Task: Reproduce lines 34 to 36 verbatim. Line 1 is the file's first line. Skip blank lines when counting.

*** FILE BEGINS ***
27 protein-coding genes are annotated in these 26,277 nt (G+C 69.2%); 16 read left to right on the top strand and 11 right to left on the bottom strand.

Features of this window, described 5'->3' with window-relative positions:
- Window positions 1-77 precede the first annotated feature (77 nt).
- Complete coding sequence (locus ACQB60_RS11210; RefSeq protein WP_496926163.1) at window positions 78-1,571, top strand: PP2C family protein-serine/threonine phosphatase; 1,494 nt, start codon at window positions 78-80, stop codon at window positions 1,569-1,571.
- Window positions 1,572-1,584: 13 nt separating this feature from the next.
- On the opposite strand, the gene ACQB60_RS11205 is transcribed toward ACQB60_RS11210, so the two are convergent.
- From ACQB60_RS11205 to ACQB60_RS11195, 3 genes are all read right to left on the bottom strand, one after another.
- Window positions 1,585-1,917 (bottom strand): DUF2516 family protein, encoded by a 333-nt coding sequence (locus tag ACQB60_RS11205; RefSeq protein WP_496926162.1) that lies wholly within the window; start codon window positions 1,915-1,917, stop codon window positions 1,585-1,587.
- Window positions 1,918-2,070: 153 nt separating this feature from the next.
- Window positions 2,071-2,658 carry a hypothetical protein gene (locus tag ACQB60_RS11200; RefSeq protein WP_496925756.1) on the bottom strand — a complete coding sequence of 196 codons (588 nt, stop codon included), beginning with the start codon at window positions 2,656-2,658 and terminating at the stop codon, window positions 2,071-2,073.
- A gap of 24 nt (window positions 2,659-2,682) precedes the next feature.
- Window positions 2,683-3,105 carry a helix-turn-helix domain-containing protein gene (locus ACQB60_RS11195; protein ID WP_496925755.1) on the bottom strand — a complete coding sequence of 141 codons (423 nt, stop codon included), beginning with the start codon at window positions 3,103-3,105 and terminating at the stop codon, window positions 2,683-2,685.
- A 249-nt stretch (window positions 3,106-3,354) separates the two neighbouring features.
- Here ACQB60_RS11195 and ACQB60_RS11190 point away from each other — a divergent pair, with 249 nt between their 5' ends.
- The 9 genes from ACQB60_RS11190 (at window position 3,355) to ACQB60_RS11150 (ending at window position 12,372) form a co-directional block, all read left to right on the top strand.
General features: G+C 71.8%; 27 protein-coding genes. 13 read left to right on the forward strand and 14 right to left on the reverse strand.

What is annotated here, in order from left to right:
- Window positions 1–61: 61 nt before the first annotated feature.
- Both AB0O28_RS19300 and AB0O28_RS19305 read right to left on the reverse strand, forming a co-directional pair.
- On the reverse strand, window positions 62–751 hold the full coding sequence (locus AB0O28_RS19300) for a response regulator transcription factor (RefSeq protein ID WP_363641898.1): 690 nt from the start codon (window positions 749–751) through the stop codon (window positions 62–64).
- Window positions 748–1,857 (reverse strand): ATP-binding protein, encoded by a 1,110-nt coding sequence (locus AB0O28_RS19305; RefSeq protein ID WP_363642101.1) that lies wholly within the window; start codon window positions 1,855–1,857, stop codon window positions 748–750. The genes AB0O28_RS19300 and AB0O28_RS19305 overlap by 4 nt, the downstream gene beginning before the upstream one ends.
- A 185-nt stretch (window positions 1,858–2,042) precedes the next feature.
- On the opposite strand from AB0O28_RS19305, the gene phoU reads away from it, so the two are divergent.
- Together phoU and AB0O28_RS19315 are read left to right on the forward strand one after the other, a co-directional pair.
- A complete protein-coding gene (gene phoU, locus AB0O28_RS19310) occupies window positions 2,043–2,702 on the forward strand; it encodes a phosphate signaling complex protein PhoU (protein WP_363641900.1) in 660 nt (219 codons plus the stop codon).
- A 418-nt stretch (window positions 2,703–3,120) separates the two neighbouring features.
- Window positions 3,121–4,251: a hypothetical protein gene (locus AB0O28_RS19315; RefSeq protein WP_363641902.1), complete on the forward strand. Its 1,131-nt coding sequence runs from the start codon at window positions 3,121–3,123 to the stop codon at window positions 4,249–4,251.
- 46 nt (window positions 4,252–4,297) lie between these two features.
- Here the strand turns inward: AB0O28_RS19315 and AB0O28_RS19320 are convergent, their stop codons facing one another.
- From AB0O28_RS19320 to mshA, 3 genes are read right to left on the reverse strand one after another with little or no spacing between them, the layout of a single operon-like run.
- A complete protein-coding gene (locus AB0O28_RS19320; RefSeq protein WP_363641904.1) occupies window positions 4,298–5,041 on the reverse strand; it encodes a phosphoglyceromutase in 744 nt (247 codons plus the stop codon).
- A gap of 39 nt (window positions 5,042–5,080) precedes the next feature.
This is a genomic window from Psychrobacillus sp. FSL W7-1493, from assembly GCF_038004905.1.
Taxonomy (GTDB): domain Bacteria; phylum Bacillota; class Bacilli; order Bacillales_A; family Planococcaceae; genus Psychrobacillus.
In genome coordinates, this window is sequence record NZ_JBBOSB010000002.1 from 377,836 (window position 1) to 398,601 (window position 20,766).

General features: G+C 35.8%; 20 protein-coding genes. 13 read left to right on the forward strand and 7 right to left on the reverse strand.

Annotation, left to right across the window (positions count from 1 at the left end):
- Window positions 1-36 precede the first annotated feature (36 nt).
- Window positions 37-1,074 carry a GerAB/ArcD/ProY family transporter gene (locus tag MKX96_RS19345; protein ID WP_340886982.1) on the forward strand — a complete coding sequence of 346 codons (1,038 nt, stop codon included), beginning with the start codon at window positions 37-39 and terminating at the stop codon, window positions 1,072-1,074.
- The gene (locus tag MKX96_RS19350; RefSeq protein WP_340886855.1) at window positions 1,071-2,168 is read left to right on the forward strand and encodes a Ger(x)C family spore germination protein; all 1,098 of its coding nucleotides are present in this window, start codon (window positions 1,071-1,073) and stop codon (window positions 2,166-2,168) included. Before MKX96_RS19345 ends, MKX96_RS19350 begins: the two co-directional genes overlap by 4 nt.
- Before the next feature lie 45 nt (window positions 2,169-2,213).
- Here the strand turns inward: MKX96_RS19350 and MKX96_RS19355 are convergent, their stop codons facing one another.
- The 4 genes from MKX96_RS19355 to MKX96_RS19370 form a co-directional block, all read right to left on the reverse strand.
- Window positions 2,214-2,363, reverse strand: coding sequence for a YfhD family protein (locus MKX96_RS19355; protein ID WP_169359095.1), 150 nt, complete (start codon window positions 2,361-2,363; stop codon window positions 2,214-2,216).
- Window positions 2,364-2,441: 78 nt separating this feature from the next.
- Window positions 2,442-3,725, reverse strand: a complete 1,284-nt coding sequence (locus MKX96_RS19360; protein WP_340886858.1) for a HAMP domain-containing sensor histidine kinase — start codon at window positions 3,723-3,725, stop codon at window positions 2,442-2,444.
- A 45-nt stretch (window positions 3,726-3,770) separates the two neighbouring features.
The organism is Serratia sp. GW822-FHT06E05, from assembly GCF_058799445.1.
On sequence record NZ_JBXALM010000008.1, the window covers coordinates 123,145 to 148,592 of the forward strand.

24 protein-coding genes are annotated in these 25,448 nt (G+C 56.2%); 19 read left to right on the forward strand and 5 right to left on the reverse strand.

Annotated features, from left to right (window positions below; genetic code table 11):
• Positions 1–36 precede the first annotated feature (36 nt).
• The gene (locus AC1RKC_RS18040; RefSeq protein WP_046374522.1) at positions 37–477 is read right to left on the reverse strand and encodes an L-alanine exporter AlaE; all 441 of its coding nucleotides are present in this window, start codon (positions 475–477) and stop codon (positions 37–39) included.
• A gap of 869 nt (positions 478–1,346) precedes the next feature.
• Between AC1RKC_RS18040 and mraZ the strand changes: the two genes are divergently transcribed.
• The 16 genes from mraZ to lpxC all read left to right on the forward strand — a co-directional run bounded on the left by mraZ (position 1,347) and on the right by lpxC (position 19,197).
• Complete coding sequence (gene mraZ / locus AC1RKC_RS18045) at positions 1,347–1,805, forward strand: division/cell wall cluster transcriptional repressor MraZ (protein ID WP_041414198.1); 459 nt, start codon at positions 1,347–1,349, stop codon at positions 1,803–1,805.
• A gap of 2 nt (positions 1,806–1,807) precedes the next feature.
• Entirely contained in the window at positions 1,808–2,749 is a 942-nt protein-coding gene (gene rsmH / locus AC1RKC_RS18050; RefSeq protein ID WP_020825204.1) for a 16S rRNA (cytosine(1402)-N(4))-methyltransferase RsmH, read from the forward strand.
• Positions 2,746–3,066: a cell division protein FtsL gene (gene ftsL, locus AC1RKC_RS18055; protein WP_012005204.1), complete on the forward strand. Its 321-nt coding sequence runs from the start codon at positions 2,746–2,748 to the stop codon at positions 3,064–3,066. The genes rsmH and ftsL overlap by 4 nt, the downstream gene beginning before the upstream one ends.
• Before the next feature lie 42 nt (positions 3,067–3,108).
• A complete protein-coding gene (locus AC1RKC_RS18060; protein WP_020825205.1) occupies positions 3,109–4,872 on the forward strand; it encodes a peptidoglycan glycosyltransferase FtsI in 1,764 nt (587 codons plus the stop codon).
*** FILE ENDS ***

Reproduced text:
Taxonomy (GTDB): domain Bacteria; phylum Bacillota; class Bacilli; order Bacillales_A; family Planococcaceae; genus Psychrobacillus.
In genome coordinates, this window is sequence record NZ_JBBOSB010000002.1 from 377,836 (window position 1) to 398,601 (window position 20,766).

General features: G+C 35.8%; 20 protein-coding genes. 13 read left to right on the forward strand and 7 right to left on the reverse strand.